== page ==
Xbox 360, Xbox One (£54.99)
It's been billed as the reinvention of the FPS genre and the saviour of the Xbox One, but all we know is that Titanfall (above) is a heck of a lot of fun. It takes the arena-based combat of multiplayer Call of Duty and adds a new sense of mobility (jet-packs!) and a new sense of destruction (giant robots!). It's by no means perfect (there's only the barest suggestion of a plot and Microsoft's servers are likely to lag badly on launch) but it's the strongest release on the Xbox One to date. It will go the distance.
Yoshi's New Island
The Mario spin-off that was adored by a Nineties generation of Nintendo lovers is back for the 3DS. The distinctive soft, pastel graphics frame a world where Yoshi must protect Mario, although the challenge lies in finding collectibles opposed to any skill required to complete a level – finally, it becomes more difficult in the last couple of worlds. There's not too much that could be considered as "new", which means it can feel dated, but it's certainly endearing enough for kids.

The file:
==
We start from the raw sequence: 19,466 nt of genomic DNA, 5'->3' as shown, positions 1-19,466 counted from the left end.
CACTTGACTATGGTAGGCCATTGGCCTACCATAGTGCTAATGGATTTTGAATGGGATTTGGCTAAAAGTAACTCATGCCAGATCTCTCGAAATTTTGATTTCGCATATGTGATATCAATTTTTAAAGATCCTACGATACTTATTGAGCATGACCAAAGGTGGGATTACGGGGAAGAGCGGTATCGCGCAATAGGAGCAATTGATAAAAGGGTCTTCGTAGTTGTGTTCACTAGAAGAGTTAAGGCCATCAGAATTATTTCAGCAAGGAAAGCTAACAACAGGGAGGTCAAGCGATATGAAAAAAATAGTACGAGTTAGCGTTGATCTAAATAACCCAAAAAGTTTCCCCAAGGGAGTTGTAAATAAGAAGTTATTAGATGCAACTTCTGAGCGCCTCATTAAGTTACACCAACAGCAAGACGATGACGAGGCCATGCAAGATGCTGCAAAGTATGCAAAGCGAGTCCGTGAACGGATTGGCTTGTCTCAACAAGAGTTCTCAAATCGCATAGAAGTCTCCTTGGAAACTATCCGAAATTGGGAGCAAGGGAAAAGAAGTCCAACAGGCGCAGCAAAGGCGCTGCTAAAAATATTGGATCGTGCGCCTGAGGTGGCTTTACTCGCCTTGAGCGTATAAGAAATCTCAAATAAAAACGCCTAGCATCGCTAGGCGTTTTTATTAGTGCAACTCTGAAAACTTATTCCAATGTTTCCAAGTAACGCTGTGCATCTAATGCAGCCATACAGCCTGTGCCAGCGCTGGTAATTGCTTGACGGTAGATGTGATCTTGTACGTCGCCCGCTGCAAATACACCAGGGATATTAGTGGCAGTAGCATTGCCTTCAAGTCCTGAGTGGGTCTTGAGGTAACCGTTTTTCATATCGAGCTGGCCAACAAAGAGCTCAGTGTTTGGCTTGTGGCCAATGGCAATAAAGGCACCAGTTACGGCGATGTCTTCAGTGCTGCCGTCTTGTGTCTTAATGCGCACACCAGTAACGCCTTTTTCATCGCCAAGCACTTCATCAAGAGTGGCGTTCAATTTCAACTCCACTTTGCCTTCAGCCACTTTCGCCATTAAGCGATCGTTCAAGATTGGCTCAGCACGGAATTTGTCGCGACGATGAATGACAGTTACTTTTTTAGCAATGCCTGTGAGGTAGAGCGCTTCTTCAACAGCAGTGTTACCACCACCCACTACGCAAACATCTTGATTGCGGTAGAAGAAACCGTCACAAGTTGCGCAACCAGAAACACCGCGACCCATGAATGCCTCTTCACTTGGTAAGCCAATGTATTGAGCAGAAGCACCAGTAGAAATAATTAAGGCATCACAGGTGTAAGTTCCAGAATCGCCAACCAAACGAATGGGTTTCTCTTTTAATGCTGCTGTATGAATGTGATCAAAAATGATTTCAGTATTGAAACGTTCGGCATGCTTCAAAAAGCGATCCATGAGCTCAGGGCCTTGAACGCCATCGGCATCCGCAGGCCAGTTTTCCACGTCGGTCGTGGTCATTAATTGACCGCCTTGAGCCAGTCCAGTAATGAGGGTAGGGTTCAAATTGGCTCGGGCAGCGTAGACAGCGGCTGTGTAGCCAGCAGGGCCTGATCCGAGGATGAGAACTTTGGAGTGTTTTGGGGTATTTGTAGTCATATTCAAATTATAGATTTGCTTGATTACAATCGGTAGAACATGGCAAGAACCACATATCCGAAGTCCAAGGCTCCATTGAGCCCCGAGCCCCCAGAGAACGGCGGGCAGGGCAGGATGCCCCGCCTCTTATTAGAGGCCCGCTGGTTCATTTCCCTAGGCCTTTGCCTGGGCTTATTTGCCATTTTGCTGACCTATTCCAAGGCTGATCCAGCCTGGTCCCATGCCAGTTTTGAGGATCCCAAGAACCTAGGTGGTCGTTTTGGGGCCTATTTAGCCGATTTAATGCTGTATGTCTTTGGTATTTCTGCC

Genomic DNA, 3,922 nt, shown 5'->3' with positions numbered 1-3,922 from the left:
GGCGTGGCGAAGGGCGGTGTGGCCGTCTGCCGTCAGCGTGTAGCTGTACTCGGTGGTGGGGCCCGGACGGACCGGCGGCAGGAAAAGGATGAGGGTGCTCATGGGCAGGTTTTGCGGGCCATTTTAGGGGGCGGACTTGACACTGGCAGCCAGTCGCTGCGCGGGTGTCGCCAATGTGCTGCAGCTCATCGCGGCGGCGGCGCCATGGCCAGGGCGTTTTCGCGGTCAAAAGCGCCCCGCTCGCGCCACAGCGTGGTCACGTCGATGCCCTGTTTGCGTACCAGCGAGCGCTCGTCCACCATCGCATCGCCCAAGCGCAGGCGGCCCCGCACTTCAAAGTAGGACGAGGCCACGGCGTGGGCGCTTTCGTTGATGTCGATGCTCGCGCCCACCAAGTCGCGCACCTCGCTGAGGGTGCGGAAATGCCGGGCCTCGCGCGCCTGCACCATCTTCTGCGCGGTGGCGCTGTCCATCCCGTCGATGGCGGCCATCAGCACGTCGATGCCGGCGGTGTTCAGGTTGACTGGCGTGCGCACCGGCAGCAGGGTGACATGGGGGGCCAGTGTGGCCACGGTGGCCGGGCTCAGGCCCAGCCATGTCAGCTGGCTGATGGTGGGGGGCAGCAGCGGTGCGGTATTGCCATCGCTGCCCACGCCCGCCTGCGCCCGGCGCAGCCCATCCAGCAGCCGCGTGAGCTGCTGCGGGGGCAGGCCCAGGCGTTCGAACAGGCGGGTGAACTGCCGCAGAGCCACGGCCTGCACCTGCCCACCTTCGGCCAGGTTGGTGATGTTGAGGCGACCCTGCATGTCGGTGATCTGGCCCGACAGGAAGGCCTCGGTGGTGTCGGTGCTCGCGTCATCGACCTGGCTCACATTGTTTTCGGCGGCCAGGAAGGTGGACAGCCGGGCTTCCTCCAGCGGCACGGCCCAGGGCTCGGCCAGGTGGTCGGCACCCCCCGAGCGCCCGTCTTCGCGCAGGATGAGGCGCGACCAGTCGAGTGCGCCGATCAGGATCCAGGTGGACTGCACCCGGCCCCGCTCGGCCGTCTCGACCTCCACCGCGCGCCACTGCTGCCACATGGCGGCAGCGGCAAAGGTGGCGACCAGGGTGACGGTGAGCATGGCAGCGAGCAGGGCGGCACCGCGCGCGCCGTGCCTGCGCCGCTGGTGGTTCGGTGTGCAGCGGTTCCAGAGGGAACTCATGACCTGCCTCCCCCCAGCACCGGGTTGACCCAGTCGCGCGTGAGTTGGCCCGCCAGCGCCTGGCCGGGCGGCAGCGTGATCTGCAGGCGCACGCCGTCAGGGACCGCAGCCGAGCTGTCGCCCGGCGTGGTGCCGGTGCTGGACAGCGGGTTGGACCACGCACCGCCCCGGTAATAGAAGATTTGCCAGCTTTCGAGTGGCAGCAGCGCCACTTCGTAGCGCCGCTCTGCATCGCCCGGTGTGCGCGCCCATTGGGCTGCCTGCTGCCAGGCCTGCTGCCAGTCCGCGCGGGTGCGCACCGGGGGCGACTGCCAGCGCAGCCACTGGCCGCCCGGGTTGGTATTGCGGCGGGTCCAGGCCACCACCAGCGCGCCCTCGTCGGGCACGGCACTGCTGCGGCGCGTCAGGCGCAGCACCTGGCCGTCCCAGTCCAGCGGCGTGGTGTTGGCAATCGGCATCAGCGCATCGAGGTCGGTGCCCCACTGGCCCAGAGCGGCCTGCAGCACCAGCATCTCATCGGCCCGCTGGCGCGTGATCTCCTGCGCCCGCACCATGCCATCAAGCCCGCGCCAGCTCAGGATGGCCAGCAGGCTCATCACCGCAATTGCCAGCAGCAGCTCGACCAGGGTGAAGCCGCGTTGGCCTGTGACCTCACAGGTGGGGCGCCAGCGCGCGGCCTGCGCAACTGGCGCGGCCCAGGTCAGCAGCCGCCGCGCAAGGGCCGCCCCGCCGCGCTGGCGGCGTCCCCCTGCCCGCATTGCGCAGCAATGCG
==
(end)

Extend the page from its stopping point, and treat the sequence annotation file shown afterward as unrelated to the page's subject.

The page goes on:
Dark Souls II
PS3, Xbox 360, PC (£39.99)
Like its predecessor, Dark Souls II is a complex, demanding opus. Concessions have been made to new players, but the sequel is a perfect refinement of the gripping experience. The nightmarish lands of Drangleic mirror the game's gothic heart that rewards those tackling trials with an escalating level of near-impossible challenge. The exquisitely designed bosses remain the highlight, requiring knife-edge precision. As the current generation of consoles "prepares to die'" its headstone will anoint Dark Souls II as its final masterpiece.
Oliver CraggReuse content